Some things are best when they’re simple, and a walking treadmill is one of those things for me. Although the Pacer doesn’t have a fancy touchscreen and interactive programming, the LCD display is very readable, which makes for a pleasant experience.
I also like that the Pacer is foldable, which makes it a viable option for people in smaller spaces. However, I do wish the deck was a little larger. At just 49.2 inches long by 16.5 inches wide, the Pacer is well under the industry standard for deck size. If you’re a shorter person or just plan to walk, this machine will work well for you. If you’re six feet and over, you may find you need to take more calculated steps then you’re used to.
Check out our full Lifepro Pacer Folding treadmill review.
Other Treadmills We Recommend
None of these incline treadmills getting the job done for you? Check out some of our other roundups to find more great options:
- Best Treadmill Under $500
- Best Folding Treadmill
- Best Walking Treadmill
- Best Manual Treadmill
- Best Cushioned Treadmill
How We Picked and Tested
Curious how we chose the best incline treadmills? Check out the questions we asked ourselves to determine if a machine made the cut:
- Incline options: What incline options are there? What is the maximum incline? How does this compare to others in the same price range? Are they automatic or manual incline? Are there any decline options?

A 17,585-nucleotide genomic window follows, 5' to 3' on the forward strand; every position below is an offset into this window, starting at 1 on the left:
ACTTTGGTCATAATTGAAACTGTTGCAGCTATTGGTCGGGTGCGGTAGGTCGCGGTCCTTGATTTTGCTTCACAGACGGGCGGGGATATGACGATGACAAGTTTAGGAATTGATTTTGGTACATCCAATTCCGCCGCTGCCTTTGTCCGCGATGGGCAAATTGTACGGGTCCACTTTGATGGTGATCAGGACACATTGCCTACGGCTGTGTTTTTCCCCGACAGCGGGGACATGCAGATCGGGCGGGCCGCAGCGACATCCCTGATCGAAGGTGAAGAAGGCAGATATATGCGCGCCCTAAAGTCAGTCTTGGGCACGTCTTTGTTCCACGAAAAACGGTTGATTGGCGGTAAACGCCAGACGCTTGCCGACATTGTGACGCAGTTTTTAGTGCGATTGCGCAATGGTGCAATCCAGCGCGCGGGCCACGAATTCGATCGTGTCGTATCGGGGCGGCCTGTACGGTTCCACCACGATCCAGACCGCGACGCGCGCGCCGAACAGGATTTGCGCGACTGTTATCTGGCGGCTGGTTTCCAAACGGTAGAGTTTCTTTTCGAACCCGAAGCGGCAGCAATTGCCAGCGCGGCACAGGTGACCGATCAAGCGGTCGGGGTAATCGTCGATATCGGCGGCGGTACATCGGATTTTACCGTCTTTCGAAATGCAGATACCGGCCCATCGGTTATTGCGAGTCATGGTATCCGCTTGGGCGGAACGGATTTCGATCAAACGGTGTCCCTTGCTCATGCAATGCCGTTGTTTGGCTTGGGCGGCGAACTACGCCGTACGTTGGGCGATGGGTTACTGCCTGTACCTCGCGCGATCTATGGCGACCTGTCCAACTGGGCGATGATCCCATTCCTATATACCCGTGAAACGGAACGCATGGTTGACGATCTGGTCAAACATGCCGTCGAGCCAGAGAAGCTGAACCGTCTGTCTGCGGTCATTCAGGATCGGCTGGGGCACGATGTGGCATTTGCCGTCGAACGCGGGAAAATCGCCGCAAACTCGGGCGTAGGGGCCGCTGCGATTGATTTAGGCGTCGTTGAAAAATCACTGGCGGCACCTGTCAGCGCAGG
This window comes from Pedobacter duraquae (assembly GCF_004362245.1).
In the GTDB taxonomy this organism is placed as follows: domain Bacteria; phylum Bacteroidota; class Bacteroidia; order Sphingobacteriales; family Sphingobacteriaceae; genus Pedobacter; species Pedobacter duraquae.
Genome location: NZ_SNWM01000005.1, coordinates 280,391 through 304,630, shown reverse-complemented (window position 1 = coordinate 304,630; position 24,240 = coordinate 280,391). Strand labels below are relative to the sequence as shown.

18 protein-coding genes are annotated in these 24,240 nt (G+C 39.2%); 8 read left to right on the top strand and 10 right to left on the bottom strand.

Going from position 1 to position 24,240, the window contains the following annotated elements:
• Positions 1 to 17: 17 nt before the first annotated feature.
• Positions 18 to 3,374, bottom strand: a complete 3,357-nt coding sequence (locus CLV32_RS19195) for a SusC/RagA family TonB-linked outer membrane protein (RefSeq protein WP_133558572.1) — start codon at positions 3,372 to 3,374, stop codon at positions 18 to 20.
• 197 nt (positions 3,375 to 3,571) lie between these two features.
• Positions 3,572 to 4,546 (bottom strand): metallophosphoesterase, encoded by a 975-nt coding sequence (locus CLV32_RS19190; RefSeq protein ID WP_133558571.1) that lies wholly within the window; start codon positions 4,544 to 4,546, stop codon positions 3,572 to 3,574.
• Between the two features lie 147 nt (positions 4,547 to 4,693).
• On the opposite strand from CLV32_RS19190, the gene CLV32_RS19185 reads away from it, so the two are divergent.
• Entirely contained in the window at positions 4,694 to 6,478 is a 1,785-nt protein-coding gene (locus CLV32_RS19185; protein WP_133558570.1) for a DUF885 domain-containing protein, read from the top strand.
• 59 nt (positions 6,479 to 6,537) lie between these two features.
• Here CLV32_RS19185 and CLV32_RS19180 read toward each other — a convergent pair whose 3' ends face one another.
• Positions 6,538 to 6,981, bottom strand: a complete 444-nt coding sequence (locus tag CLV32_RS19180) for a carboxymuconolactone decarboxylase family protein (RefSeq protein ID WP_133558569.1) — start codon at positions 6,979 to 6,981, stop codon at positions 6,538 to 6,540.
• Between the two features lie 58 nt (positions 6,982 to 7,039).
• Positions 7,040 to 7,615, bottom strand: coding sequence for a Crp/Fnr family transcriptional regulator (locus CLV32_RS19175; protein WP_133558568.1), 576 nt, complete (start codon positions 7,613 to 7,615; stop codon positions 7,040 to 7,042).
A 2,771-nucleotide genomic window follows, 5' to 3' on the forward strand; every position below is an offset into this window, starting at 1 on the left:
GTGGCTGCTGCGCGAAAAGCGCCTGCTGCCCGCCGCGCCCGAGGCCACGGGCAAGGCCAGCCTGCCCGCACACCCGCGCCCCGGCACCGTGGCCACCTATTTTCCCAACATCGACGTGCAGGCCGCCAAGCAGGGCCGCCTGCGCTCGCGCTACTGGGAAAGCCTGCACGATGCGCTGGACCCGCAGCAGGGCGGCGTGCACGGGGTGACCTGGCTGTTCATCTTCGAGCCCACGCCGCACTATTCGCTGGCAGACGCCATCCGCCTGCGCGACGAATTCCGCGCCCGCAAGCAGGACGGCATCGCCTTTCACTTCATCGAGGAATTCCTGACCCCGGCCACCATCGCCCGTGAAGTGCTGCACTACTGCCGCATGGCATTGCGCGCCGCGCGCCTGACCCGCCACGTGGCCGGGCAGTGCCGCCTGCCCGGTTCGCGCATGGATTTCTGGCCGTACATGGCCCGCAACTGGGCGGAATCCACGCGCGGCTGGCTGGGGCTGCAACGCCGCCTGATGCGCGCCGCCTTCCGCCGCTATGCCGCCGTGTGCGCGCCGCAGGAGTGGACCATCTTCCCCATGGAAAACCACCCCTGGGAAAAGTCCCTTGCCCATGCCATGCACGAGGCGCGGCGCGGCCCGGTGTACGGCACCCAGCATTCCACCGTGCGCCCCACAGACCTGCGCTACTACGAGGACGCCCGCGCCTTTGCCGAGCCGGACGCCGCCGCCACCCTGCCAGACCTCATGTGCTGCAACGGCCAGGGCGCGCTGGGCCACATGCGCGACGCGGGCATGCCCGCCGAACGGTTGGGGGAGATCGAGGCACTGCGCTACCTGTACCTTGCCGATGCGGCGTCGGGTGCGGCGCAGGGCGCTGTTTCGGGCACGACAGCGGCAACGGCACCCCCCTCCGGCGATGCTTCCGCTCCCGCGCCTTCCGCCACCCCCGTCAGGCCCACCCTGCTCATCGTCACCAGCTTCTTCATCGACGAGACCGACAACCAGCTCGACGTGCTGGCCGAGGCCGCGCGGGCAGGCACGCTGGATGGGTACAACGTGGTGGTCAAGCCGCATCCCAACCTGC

- Speed levels: How fast can this treadmill go and what is the max speed? How does this compare to similar models?
- Weight capacity: What is the user weight capacity? How does it compare to the industry standard 300-pound user weight capacity?
- Handrail: Does it have one or two sets of handrails?
- Dimensions: What is the footprint of this machine? Does the machine store well?
- Foldability: Can the machine be folded? Is there a gas shock for safe folding?
- Technology: Does the machine feature interactive programming? Are there Bluetooth speakers or any other type of technology features the reader should be aware of? Is there a free iFIT membership trial?
- Display: Is the display LCD or a touchscreen display? How large is the screen? Are there any preset training programs on the display?
- Portability: Can the machine be moved easily? Are there included transport wheels? Is it a compact treadmill or good for small spaces?
- Weight: How heavy is the machine? Can it be moved by one person or will you need an extra set of hands?
- Motor: What horsepower does the motor have?
- Deck: Is the deck shock-absorbing? How large is the running deck/what are the dimensions?
- Price: How expensive is the treadmill? Is it a budget, mid-range, or high-end option?
- Extras: What extras does this treadmill have? Is there a tablet holder, phone holder, or water bottle holder? Does the treadmill come with a heart rate monitor? Does it have a cooling fan or speakers?
- Assembly: Can you pay for professional assembly? How much is professional assembly? Is it easy to assemble by yourself or will you need help? How long did it take you to assemble?
Benefits of Incline Treadmills
Want to know why incline treadmills are so beneficial? GGR writer and certified personal trainer Anthony O’Reilly has the 4-1-1.